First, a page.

If you’re deciding whether to find out the sex of your baby – or what is commonly called, finding out the gender – then you’re not alone. It can be a deeper thought process than you thought it would be.
Finding out the sex can come with an emotional reaction, no matter when you find out. That might catch you off guard. You probably care more about bringing a baby home for keeps, but give yourself permission to acknowledge that you might be wishing for one sex over the other. It’s something to process, without shame.
This also might impact if or when you find out the gender.
When you can find out the sex of your little bean
Here are potential opportunities to find out your little bean’s sex. This is partly or completely impacted by how you got pregnant and where you live.
- At birth.
- Using a blood test as early as 6 weeks with some products like Sneak Peek.
- At the 20-week anatomy scan or a later ultrasound.
- From the results of a blood test such as the NIPT around 9-12 weeks – although if you know you’re having twins, it’s possible to find out if both are girls but can’t confirm if it’s a boy and a girl versus 2 boys.
- By selecting the sex of your embryo(s) after embryo screening such as doing PGT-A in an in vitro fertilization (IVF) cycle and live in a jurisdiction where you can learn of the sex of the embryos before transfer. For example, it is legal in United States, Mexico, Georgia, Ukraine. This is illegal in: Canada, United Kingdom, Greece, Spain, Portugal, Czech Republic, China, India, and Cyprus. There are exceptions such as sex selection due to a genetic condition being screened for a pathology that’s only passed down by one sex.
- After screening embryos with PGT-A or other similar screening (e.g. PGT-M) in an IVF cycle and you can ask your embryologist after embryo transfer.
Reasons people wait to find out the sex
Here are some reasons why people wait until birth to find out the gender.
- They like the element of surprise.
- ‘Keepin it old school’.
- It matters very little to them.
- They feel worried and anxious about this pregnancy and having more information about the baby being real and makes them feel more connected to the baby and they;re not ready yet, whether because of a prior loss and/or anxiety, or other reasons.
- They buy or accept second-hand clothes that are gender neutral, or any type and decide which to keep after baby is born.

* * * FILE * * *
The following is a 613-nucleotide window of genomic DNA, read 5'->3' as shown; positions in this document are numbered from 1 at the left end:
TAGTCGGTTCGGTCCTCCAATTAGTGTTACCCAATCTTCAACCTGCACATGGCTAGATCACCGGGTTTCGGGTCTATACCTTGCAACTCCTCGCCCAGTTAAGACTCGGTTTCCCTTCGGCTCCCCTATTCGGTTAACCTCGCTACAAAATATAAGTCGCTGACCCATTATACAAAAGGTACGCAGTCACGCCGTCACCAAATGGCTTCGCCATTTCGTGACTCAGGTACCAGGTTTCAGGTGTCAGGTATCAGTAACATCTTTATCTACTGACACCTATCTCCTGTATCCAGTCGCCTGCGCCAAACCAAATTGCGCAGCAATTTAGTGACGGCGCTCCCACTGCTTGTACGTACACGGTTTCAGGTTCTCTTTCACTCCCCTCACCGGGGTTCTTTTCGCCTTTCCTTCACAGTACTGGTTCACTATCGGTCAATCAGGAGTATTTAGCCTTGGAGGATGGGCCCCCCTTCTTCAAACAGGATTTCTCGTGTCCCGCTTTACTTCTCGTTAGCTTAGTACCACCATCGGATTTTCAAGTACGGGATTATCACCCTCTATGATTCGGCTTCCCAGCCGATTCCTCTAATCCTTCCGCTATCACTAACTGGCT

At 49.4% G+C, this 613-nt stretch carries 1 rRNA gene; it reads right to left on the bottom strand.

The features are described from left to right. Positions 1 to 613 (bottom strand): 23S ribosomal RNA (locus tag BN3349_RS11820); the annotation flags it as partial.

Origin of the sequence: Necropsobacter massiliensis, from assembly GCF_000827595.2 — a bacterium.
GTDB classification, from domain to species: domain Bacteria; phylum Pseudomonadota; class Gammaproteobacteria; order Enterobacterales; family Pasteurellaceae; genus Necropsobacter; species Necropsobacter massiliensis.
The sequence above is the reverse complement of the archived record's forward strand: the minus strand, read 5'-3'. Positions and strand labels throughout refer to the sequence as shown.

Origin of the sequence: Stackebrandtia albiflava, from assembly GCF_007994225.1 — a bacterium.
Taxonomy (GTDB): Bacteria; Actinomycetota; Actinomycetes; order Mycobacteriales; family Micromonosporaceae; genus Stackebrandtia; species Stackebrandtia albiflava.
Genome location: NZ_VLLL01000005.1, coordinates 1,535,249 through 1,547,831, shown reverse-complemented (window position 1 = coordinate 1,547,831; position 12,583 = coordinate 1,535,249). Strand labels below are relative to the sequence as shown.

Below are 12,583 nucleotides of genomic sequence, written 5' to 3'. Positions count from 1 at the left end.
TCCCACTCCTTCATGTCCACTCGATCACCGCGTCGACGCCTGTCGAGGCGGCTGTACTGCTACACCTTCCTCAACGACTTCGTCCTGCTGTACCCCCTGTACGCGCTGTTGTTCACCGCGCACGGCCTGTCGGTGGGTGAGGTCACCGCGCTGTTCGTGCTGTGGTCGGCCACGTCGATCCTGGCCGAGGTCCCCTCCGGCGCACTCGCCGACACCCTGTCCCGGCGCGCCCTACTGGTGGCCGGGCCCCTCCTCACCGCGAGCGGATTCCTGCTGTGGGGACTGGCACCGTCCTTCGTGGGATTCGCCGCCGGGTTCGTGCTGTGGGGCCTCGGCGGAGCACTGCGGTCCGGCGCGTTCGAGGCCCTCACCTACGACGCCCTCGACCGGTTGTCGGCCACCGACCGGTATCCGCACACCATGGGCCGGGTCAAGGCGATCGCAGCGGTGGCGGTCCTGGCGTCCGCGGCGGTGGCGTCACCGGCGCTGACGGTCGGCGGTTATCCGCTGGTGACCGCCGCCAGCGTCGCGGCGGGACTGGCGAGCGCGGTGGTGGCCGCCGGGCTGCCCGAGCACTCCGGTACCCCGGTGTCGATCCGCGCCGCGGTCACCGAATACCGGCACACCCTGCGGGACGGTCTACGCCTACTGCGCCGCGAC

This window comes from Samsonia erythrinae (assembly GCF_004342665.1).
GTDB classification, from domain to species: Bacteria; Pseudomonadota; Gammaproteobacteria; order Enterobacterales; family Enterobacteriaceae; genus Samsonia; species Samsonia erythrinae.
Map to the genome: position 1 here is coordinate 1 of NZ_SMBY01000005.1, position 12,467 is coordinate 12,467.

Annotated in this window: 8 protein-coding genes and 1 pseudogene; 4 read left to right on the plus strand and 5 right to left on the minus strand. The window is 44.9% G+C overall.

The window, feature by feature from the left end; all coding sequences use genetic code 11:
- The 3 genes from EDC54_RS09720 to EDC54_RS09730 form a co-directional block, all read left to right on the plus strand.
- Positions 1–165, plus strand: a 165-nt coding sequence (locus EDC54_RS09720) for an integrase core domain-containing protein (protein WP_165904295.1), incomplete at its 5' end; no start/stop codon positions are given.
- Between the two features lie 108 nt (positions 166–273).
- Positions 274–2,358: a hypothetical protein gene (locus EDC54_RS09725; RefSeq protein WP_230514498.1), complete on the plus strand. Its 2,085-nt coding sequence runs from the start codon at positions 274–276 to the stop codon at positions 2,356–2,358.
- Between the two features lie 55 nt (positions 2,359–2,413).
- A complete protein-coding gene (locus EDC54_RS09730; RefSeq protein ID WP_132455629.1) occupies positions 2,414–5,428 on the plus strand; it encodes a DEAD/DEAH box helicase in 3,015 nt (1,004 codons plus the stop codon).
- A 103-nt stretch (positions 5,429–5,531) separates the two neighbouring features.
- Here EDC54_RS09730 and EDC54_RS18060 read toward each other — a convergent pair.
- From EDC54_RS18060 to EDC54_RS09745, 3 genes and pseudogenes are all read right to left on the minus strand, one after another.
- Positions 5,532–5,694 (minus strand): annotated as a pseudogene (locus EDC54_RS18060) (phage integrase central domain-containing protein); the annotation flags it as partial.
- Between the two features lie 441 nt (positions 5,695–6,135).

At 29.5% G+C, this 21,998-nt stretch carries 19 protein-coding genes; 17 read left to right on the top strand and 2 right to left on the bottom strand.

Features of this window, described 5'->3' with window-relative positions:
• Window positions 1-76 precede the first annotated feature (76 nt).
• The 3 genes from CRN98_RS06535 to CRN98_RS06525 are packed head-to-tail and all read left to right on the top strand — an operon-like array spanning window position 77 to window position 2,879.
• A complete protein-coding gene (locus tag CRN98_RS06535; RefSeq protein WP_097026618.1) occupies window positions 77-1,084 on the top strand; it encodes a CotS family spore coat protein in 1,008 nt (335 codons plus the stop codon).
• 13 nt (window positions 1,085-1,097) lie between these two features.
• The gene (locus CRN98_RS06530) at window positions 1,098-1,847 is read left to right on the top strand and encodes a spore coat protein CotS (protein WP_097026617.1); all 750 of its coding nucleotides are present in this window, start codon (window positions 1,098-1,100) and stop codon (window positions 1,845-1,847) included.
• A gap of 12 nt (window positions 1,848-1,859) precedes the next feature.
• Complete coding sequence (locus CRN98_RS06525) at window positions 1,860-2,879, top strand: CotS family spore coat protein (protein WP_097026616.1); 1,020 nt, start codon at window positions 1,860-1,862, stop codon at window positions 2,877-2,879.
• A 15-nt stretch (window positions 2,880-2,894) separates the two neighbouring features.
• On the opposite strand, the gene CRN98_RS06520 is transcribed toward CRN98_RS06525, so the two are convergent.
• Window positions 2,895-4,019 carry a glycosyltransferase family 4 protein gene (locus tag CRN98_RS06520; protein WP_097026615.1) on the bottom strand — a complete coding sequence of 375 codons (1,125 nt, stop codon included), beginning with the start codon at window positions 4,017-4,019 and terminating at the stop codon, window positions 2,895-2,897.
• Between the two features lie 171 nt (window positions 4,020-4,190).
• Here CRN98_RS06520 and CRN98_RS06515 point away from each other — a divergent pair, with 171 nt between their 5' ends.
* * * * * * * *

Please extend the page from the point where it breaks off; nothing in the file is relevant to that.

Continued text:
- They plan to have a baby shower after the baby is born.
Reasons people find out the sex earlier
- If it’s a boy, planning ahead if they’ll circumcise him or not.
- It gives you more hope that all will go well.
- To know what colour to paint baby’s room and what clothes and accessories to buy.
- It might bond them more to the baby (everyone is different with this).
- They might have an emotional reaction and want more time to process.
- To bring people together to bond over the pregnancy, such as through through a gender reveal party or just knowing the sex in general.
- To accept second hand clothes and stuff from family and friends that corresponds to the baby’s sex (eg boy from boy cousin or girl from friends baby girl) if that’s important to them.
- To plan for cultural traditions that happen if it’s a boy or a girl.
- To prepare for how to clean a diaper if baby has a penis or a vulva (this is usually learned ‘on the job’ and the key is not to wipe all the crevices either way!).
- Expecting twins or triplets and want as much information as possible to prepare ahead.
If you have a partner you might differ in when you want to know, whether one of you wants to keep it a surprise and the other doesn’t, or vice versa. Here are some considerations to help navigate some of the tricky bits.
- This is a decision and it’s a shared decision but you can certainly have a scenario where one of you finds out while the other doesn’t. Caution: it’s easy to accidentally spill the beans, so it’s best to have that consequence discussed ahead of time!
- Ask for the answer in an envelope and decide later.
- Talk about your or wishes and desires.
- Book a couples coaching session.
To do if you wait to find out the sex
If you do decide to wait, make sure to tell your doctor or midwife or ultrasound tech every time you first enter the room or start an appointment because they might forget even if you’ve told them before.
No judgement, you do your thing.